updated 6/15/2012 11:52:14 AM ET 2012-06-15T15:52:14

Guests: Ian Simpson, Carl Bernstein, John Dean, Jon Ralston, Rick Tyler, Wendy Murphy


Let`s play HARDBALL.

Good evening. I`m Chris Matthews in Washington.

"Let Me Start" with today`s big stand-off, President Obama and former
governor Mitt Romney each making his case to lead the country the next four

Obama showed us a choice between his economic policies and Romney`s.
He says that his policies are based on tax fairness and a bigger commitment
to education, energy, infrastructure. He wants people trained for jobs.
He wants government to put people to work. He wants the financial big --
shots on Wall Street regulated in the interests of the people.

Obama says his opponent, Romney, would just give us a rerun of what we
got from W., tax cuts for the big corporations and wealthy people, the
pullback of regulation on Wall Street. Romney`s basic argument today is
that he`ll do what big business thinks ought to be done.

Let`s hear from former governor Ed Rendell of Pennsylvania, author of
a great book, "A Nation of Wusses"...


MATTHEWS: ... and former Republican national chairman Michael Steele.
Both are MSNBC analysts.

Gentlemen, we brought on the heavyweights today, if you don`t mind me
saying so, to address this question. Well, today, President Obama, as I
said, clearly tried to turn this election -- this is the key word -- into a
choice, not a referendum on how the economy`s doing, a choice between two
candidates to lead the country for the next few years, a choice between his
policies that pulled us back from the brink and Mitt Romney and his allies
in Congress.

Let`s listen.


Republicans who run Congress believe that if you simply take away
regulations and cut taxes by trillions of dollars, the market will solve
all of our problems on its own. If you agree with that, you should vote
for them.

I believe we need a plan for better education and training and for
energy independence...


OBAMA: ... and for new research and innovation, for rebuilding our
infrastructure. And if you agree with me, if you believe this economy
grows best when everybody gets a fair shot and everybody does their fair
share and everybody plays by the same set of rules, then I ask you to stand
with me for a second term as president.



MATTHEWS: Well, here`s the question. He doesn`t want the American
people to say, How do you feel? How`s the economy doing? They want to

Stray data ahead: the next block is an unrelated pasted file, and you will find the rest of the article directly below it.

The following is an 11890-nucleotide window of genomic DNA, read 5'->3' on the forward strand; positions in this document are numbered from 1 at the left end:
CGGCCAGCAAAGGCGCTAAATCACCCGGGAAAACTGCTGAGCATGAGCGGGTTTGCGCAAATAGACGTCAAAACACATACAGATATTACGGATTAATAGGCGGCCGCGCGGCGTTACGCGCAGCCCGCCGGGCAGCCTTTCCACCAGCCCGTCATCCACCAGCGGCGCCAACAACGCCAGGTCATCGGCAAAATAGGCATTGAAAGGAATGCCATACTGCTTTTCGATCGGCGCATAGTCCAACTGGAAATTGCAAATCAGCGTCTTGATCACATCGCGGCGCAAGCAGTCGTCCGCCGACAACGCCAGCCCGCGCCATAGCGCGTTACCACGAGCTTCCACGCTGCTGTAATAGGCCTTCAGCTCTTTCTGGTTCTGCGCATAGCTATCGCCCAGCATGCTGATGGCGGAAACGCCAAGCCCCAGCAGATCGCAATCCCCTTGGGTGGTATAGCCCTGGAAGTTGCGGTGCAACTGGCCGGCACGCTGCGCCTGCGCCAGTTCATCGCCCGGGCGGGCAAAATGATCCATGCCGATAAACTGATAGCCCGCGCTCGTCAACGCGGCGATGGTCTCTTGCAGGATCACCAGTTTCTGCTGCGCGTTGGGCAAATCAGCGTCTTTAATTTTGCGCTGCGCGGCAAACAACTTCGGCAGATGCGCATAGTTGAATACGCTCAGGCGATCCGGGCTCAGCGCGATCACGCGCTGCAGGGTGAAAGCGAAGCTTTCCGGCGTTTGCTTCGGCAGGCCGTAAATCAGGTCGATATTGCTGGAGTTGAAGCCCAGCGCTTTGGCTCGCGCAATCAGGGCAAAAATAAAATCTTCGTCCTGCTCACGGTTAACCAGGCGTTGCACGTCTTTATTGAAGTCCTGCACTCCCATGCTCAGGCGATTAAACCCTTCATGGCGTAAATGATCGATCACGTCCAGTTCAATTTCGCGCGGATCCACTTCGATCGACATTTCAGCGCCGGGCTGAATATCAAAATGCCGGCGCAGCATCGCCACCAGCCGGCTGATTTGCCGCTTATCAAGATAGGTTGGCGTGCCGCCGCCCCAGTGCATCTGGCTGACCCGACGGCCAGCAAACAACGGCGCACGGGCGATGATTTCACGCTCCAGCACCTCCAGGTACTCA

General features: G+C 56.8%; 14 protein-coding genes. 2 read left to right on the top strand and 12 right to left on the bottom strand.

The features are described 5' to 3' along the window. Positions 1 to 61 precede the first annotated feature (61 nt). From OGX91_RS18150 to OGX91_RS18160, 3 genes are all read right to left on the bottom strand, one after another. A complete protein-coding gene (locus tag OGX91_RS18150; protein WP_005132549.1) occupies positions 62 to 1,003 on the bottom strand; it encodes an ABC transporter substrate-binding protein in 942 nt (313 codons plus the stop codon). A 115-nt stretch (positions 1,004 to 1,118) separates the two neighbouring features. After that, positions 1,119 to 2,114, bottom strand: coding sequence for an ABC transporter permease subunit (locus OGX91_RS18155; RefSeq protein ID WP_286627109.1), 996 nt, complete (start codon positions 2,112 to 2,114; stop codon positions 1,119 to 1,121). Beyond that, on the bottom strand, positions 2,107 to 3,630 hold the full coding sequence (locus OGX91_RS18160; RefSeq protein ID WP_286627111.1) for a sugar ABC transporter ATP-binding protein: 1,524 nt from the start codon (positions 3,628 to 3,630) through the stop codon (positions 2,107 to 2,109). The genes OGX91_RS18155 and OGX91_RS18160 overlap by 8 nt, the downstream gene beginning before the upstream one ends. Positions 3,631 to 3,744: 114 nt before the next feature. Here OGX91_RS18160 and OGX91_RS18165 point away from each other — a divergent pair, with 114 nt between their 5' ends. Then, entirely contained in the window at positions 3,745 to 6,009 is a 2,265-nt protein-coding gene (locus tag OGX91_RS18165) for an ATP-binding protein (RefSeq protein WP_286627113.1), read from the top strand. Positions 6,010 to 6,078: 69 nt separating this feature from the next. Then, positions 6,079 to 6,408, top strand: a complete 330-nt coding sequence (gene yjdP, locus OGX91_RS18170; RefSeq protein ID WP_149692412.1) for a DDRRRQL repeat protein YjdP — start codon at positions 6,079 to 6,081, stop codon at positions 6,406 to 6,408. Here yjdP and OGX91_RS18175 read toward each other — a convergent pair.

say, What do you think of the two programs of the two candidates?

Well, think it`s a smart strategy, if the president can do it. I think he
did a good job today structuring -- he went real quick through the -- what
he inherited and what the economy looked like when he became president, the
progress it`s made.

And I thought he did a very good job in Ohio, Chris, of emphasizing
the manufacturing comeback, half a million new manufacturing jobs in the
last 27 months, best manufacturing growth since `95.

And then he went to the future and compared his plan to Romney`s. And
I think in the end, that`s what the American people are going to care
about. They`re going to hear all the charges about records in the past,
president`s failed, Romney wasn`t a good governor, all that stuff.

They`re going to be interested in what are the plans of the candidates
to get us out of this. And I think the president has a more viable plan, a
plan that can jump-start the economy more quickly, and a plan that has a
chance to work. The Romney plan, as he pointed out -- Bill Clinton said
it`s the Bush tax cuts on steroids.


RENDELL: And I think that`s a very good...


RENDELL: If he can make the election about the contrast for the
future, I think he`s got a real good shot at this.

MATTHEWS: Well, you know, I guess the question is, Michael, whether
he can win with the argument, I started in a hole, a real mess I was given
here in `88 -- in 2008.


MATTHEWS: This guy wants to basically rerun exactly the same policies
of tax cuts for the wealthy, deregulation of the financial sector, getting
rid of Glass-Steagall, all that stuff.

STEELE: Right.

MATTHEWS: And my question to you, and it`s a tough one -- give me the
profound differences between the presidential candidate Mitt Romney and
former president George W. Bush when it comes to economic policy. What`s
the difference between the two of them.

STEELE: Chris, that is an irrelevant comparison...

MATTHEWS: Well, not when it`s my question for you.


STEELE: But I`m not answering that question simply because...

MATTHEWS: I know why!

STEELE: ... it`s irrelevant...

MATTHEWS: And everybody watching knows why you won`t answer it.

STEELE: Well, I`m being very honest about it because, again, you`re
doing exactly what Obama wants us to do, and you`re a good sycophant for
it, and that`s looking backwards.

MATTHEWS: Well, that`s pretty rough!

STEELE: You want this -- you want this...

MATTHEWS: What do you call a guy that refuses to answer a question?

STEELE: Hold on!


MATTHEWS: Is he a sycophant for the other side?